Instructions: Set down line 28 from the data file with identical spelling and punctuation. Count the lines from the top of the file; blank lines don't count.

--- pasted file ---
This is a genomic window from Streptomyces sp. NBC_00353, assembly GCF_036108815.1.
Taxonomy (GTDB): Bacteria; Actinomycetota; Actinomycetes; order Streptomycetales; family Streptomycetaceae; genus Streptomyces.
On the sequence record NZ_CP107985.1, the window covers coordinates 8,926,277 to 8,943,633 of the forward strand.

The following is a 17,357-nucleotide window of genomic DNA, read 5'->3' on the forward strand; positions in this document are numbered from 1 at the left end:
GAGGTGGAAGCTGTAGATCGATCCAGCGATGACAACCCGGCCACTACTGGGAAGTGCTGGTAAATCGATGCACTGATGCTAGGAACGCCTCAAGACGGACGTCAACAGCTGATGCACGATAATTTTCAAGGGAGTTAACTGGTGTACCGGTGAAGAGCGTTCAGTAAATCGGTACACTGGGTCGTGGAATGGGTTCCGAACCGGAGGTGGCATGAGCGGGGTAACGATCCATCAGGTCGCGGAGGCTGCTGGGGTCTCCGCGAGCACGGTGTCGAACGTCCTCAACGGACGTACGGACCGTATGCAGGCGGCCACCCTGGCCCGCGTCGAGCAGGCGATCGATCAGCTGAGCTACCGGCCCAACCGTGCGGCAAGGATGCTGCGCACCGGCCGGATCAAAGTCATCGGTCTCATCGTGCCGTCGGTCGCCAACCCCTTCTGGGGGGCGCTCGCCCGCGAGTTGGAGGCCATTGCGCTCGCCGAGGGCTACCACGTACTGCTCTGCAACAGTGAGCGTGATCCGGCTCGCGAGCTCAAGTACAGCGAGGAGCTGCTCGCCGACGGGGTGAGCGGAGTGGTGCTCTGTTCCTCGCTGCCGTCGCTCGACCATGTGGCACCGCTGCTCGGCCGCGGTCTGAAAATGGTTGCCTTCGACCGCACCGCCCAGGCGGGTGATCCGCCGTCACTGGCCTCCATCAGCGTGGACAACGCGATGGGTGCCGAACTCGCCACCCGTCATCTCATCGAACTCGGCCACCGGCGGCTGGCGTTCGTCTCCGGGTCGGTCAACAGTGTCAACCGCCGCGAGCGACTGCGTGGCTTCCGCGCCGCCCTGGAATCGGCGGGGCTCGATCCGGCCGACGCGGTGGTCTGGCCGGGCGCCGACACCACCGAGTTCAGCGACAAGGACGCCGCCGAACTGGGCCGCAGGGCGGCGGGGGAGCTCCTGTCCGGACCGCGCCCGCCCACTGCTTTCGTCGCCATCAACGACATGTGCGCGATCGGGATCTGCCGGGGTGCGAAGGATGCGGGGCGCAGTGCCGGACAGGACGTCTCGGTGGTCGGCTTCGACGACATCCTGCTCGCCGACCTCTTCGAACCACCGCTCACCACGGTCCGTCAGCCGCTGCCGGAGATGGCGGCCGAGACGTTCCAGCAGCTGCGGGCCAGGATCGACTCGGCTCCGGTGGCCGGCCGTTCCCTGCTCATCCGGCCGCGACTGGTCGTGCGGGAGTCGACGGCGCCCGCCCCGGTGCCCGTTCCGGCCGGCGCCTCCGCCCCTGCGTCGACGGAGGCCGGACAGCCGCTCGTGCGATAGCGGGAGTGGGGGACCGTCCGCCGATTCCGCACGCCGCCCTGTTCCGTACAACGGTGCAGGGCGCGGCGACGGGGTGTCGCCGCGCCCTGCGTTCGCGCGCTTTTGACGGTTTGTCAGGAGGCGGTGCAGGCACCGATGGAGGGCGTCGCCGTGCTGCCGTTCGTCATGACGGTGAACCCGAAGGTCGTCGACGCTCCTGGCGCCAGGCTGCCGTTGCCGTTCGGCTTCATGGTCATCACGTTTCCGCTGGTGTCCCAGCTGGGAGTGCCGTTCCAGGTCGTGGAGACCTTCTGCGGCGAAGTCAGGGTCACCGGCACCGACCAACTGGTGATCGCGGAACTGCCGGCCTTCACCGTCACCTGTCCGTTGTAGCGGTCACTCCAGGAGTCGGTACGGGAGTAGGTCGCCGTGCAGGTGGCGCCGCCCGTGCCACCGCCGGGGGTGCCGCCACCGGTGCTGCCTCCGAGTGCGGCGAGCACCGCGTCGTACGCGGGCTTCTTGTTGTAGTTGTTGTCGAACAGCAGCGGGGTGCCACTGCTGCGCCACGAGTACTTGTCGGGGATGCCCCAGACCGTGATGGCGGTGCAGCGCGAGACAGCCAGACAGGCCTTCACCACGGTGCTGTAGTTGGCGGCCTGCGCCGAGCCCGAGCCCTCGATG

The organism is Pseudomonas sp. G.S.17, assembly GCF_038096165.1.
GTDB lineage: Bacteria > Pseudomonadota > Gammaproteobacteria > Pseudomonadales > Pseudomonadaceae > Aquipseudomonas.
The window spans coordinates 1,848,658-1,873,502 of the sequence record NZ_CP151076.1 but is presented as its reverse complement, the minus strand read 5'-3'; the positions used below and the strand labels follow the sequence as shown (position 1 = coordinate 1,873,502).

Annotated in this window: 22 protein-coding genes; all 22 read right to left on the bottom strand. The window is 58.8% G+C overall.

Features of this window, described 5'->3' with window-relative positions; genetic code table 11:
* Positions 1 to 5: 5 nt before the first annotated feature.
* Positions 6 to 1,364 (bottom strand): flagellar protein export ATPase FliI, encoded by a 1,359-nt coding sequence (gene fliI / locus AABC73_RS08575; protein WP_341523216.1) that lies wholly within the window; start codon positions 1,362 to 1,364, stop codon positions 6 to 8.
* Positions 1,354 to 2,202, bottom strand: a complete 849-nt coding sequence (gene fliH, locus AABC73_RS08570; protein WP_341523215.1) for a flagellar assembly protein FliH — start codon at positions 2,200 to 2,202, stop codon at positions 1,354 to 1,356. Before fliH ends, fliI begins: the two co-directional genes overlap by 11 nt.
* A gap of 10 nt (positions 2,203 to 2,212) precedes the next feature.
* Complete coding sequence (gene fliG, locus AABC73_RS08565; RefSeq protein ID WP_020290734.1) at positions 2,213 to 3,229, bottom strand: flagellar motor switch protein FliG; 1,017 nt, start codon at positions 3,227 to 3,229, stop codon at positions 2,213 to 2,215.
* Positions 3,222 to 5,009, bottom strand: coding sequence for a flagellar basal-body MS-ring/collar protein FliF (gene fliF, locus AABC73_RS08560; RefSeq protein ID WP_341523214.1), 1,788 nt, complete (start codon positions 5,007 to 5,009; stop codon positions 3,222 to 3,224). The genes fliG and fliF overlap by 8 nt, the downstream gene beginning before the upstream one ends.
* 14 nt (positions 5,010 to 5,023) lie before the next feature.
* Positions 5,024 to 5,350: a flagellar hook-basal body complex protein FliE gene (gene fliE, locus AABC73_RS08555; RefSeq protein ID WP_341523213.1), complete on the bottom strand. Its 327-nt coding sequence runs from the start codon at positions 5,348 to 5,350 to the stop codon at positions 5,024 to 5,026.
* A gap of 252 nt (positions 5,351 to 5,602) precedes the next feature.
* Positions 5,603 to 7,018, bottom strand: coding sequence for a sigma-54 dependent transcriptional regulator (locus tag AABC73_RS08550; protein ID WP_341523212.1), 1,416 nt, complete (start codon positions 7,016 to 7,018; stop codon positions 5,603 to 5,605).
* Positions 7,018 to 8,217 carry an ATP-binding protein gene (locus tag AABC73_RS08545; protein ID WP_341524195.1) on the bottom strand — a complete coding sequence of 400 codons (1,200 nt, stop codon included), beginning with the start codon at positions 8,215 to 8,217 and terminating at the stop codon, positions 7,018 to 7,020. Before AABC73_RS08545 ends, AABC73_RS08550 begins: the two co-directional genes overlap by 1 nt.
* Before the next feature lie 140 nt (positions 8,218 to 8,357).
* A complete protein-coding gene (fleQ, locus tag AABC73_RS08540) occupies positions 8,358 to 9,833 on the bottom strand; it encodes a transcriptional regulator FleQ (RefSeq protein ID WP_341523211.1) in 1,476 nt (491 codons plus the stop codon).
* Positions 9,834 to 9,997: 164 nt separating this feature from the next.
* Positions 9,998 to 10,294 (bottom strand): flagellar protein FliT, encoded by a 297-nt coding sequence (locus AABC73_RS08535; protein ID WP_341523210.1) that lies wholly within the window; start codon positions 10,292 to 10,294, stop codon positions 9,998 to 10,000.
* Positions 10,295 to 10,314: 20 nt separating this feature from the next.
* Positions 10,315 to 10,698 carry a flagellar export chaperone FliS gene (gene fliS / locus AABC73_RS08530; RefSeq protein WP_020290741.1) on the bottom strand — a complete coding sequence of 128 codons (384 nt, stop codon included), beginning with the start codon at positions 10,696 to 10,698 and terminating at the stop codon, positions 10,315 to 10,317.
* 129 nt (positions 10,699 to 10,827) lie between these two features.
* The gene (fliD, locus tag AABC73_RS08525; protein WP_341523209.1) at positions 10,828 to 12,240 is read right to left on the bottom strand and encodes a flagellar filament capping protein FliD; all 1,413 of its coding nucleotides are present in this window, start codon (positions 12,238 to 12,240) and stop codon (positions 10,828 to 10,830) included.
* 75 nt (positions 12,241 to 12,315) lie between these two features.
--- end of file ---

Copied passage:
* 129 nt (positions 10,699 to 10,827) lie between these two features.